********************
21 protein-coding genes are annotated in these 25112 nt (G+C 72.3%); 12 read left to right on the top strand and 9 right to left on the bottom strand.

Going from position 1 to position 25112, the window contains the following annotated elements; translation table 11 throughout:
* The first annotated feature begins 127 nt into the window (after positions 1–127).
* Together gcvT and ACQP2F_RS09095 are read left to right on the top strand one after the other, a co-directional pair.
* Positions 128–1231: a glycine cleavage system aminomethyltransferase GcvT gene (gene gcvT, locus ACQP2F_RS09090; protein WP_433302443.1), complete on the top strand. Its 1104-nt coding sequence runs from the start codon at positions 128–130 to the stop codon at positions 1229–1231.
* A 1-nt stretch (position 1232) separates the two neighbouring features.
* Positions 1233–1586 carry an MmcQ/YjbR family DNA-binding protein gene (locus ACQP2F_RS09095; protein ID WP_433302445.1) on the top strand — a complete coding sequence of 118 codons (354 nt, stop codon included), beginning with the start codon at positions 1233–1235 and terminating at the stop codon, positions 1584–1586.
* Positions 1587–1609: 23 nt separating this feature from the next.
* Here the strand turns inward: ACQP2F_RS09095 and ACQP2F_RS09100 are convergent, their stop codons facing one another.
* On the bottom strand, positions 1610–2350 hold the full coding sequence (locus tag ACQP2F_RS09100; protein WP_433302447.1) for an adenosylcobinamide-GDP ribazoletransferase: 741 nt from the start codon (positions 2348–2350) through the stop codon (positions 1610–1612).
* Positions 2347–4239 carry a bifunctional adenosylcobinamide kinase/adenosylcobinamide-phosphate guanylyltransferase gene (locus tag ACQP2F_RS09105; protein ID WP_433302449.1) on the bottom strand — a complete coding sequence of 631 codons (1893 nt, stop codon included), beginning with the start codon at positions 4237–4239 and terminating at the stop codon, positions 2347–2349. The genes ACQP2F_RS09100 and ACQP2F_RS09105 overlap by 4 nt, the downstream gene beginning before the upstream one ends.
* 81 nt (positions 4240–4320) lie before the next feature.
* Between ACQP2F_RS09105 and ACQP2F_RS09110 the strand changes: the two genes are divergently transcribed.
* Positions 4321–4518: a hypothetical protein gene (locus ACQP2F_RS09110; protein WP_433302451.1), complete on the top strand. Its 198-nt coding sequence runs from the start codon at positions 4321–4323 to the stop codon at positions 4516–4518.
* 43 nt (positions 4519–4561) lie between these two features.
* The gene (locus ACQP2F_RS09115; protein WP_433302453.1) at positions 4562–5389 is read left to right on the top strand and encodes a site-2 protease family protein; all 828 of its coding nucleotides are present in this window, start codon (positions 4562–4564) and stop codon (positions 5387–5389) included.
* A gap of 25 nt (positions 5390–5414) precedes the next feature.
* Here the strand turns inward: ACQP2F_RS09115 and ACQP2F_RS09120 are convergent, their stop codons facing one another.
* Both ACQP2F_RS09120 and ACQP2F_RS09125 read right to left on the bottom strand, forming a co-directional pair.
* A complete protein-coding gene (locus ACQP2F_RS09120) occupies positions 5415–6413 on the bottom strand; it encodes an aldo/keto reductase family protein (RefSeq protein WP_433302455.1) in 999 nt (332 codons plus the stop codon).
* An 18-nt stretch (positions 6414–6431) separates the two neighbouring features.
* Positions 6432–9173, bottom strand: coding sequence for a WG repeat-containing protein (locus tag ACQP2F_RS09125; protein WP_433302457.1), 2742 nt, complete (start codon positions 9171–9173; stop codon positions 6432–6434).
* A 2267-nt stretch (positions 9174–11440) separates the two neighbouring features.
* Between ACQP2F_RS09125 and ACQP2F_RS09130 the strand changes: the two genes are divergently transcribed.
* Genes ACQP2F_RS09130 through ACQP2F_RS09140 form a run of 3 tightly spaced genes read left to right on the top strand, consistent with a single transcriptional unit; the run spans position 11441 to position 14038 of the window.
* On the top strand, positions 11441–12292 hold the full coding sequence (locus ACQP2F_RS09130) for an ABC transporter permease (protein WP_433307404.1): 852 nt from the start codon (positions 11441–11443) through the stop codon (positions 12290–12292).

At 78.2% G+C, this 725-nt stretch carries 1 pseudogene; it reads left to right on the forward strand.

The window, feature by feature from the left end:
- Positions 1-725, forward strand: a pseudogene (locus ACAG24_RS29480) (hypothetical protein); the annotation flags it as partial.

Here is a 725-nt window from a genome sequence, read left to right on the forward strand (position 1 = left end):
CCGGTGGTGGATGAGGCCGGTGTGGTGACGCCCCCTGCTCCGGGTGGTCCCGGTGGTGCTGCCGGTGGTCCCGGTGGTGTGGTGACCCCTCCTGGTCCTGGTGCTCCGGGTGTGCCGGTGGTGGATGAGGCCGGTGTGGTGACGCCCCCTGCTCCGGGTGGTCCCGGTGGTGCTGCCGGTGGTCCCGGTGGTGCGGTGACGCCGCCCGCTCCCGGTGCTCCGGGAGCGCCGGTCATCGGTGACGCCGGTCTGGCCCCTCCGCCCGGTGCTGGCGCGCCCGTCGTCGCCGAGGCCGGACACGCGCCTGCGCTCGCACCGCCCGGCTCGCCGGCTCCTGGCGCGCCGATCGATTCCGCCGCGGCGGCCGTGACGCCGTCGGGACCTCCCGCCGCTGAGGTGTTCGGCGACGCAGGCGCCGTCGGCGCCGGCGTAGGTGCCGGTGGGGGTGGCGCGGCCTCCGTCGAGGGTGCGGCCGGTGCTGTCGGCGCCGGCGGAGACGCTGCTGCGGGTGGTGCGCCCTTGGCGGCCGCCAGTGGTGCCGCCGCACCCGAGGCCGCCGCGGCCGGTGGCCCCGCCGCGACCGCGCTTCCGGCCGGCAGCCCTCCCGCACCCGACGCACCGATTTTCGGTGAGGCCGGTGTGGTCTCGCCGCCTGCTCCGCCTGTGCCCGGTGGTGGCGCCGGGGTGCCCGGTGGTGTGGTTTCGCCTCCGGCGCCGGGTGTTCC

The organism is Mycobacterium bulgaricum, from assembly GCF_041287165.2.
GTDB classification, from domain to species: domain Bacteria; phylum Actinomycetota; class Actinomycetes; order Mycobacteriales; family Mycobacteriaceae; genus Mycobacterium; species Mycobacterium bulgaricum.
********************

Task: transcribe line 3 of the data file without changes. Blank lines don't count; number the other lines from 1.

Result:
* The first annotated feature begins 127 nt into the window (after positions 1–127).